Time for #MeToo Jamaica

Time for #MeToo Jamaica

Tuesday, June 30, 2020

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Dear Editor,

Girls Who Know Ja (GWK Ja) is a grass roots female empowerment movement spearheaded by young people across Jamaica between the ages of 14-24. Members of our movement have been monitoring the recent statements by Minister Chuck regarding sexual violence and we felt it necessary to offer our youth views on this very important topic.

We never imagined that a sitting minister of justice, in 2020, would say: “We don't want the situation that now happens in the #MeToo Movement in the US, where 30 years later you talk about, 'I was harassed in the elevator'...if you don't complain within 12 months, please, cut it out.”

While it is not our duty to educate the minister of justice on human rights issues such as these, it is vital that we highlight the history and importance of the #MeToo Movement. In short, the Me Too movement was founded in 2006 to help survivors of sexual violence, particularly black women, girls, and other young women of colour from low-wealth communities, find pathways to healing. The full history and vision of the movement can be found at https://metoomvmt.org/about/#history.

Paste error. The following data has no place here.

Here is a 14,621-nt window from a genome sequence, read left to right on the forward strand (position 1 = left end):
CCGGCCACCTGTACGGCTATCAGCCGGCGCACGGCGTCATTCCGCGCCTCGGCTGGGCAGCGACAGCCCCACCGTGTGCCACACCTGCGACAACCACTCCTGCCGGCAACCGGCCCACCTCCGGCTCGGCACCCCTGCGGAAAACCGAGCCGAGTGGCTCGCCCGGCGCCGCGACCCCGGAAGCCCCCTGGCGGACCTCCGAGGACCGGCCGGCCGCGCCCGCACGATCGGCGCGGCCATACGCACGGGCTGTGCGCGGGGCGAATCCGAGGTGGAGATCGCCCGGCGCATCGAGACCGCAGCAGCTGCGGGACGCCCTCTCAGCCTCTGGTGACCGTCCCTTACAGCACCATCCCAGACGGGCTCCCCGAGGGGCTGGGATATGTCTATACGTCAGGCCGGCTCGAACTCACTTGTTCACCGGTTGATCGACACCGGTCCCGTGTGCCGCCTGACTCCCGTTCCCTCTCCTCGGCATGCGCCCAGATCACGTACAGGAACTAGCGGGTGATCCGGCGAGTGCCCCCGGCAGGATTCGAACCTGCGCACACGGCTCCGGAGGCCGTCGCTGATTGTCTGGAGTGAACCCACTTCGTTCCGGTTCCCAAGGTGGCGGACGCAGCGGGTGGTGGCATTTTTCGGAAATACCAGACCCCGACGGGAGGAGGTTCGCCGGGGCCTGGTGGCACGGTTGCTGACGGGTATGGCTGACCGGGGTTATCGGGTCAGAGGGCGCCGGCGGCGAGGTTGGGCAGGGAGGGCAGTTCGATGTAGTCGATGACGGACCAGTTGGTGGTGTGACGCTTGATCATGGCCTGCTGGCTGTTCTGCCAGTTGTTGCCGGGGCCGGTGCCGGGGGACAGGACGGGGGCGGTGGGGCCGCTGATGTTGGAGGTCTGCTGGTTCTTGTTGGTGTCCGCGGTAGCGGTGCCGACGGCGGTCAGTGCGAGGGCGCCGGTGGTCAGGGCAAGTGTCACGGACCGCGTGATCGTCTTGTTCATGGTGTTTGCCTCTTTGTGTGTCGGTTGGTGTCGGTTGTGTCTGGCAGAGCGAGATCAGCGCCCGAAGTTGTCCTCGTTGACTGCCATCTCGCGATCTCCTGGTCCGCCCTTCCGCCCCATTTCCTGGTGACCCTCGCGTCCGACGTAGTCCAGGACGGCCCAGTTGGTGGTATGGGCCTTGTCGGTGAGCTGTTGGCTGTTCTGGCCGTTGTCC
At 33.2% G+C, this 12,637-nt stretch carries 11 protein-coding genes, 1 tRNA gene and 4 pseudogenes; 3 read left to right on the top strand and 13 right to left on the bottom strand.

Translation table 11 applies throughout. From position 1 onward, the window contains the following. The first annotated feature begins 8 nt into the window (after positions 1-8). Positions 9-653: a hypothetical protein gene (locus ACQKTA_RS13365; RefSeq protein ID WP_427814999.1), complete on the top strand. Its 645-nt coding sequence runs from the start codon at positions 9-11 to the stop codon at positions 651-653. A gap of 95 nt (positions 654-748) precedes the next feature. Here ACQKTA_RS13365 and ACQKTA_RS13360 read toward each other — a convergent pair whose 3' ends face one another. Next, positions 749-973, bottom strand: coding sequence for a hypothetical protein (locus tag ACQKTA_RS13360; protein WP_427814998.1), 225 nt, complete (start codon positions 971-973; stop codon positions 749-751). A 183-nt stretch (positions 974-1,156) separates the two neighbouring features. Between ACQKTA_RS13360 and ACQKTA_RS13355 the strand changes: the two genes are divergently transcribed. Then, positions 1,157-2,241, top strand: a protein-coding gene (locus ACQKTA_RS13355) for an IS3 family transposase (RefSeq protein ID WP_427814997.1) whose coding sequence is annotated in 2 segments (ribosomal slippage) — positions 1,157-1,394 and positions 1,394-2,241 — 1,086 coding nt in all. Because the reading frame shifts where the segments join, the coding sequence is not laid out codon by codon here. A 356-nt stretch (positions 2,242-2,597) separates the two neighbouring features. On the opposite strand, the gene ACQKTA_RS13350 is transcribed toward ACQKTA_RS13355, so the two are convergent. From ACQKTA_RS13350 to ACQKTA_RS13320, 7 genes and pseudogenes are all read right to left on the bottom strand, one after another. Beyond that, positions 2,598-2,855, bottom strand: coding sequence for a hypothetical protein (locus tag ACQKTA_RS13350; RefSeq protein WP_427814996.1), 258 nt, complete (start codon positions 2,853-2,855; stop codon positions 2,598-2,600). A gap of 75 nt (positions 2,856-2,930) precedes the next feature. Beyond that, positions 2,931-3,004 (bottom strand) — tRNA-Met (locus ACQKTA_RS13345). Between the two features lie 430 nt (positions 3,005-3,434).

Despite what the minister unfortunately said, we absolutely do need this movement in Jamaica. Recently, we have seen brave survivors from varying professions and backgrounds share their #MeToo experiences on social media, and for that we applaud them. We have also observed the widespread pushback against the minister's archaic way of thinking about these extremely sensitive issues, and this gives us hope for the future of the Jamaican society.

The issue of sexual violence is pervasive in Jamaica, and any attempt at limiting the reporting period to 12 months as discussed on June 25 at the joint select committee meeting would be a massive setback for the country on the issue of sexual assault and harassment. It is disappointing to witness the misogynistic behaviour of the justice minister whose mandate is to ensure that Jamaica is a just and law-abiding society with an accessible, efficient, and fair system of justice for all. It is therefore very hard to imagine how a minister who expresses these toxic views publicly is able to fulfil the duties off his office.

We demand the immediate re-evaluation of Minister Delroy Chuck's position as minister of justice. Girls Who Know Jamaica will continue to amplify and hold safe spaces for survivors to share their stories to reduce the stigma surrounding sexual violence. We will continue to share helpful resources to facilitate healing on our media platforms. Let's all join the movement. #MeToo #MeTooJamaica #SpeakUp

Michael Morgan

External affairs liaison

Girls Who Know Ja

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